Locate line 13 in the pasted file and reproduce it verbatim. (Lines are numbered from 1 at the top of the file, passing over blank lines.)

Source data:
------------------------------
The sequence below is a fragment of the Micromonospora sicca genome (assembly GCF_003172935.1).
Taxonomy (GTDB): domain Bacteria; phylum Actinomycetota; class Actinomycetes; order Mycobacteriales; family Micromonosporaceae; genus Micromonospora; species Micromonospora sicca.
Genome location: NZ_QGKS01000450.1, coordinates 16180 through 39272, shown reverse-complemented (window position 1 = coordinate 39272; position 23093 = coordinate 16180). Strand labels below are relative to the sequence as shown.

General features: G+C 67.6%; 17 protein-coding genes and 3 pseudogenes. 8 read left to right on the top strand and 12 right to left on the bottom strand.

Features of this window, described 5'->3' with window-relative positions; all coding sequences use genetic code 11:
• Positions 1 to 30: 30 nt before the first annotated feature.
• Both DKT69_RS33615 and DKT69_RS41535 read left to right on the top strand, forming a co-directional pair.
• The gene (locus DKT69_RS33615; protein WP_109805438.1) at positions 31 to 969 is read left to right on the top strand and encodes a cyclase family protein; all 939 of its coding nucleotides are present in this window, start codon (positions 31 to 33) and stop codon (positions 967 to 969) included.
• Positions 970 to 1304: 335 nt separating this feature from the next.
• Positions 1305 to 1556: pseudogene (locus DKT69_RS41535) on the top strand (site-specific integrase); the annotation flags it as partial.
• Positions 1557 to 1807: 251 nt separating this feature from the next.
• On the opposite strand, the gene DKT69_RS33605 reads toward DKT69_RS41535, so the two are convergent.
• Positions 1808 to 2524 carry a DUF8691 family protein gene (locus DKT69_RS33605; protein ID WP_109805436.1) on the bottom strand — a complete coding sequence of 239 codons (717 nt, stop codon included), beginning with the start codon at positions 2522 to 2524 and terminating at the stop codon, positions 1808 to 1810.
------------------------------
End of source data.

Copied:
• Positions 1808 to 2524 carry a DUF8691 family protein gene (locus DKT69_RS33605; protein ID WP_109805436.1) on the bottom strand — a complete coding sequence of 239 codons (717 nt, stop codon included), beginning with the start codon at positions 2522 to 2524 and terminating at the stop codon, positions 1808 to 1810.